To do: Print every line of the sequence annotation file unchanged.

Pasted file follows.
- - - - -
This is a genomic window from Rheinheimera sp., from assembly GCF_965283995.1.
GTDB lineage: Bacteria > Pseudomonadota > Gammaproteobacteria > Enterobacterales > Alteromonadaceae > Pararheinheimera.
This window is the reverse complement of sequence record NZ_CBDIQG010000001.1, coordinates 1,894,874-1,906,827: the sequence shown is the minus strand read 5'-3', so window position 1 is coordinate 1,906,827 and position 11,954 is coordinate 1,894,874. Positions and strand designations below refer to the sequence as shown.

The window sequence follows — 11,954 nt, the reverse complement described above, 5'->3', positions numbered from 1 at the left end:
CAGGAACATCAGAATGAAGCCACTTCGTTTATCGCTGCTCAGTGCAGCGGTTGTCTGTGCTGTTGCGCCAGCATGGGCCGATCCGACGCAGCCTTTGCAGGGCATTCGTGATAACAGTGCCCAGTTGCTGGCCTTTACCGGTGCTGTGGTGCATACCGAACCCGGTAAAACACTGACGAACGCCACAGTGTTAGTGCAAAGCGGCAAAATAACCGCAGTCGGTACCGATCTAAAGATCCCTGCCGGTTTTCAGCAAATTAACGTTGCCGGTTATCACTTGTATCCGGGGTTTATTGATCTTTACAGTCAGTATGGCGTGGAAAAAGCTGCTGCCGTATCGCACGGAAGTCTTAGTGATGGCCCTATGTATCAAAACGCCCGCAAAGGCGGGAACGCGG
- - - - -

This is a genomic window from Rheinheimera sp., from assembly GCF_965283995.1.
GTDB lineage: Bacteria > Pseudomonadota > Gammaproteobacteria > Enterobacterales > Alteromonadaceae > Pararheinheimera.
This window is the reverse complement of sequence record NZ_CBDIQG010000001.1, coordinates 1,894,874-1,906,827: the sequence shown is the minus strand read 5'-3', so window position 1 is coordinate 1,906,827 and position 11,954 is coordinate 1,894,874. Positions and strand designations below refer to the sequence as shown.

The window sequence follows — 11,954 nt, the reverse complement described above, 5'->3', positions numbered from 1 at the left end:
CAGGAACATCAGAATGAAGCCACTTCGTTTATCGCTGCTCAGTGCAGCGGTTGTCTGTGCTGTTGCGCCAGCATGGGCCGATCCGACGCAGCCTTTGCAGGGCATTCGTGATAACAGTGCCCAGTTGCTGGCCTTTACCGGTGCTGTGGTGCATACCGAACCCGGTAAAACACTGACGAACGCCACAGTGTTAGTGCAAAGCGGCAAAATAACCGCAGTCGGTACCGATCTAAAGATCCCTGCCGGTTTTCAGCAAATTAACGTTGCCGGTTATCACTTGTATCCGGGGTTTATTGATCTTTACAGTCAGTATGGCGTGGAAAAAGCTGCTGCCGTATCGCACGGAAGTCTTAGTGATGGCCCTATGTATCAAAACGCCCGCAAAGGCGGGAACGCGG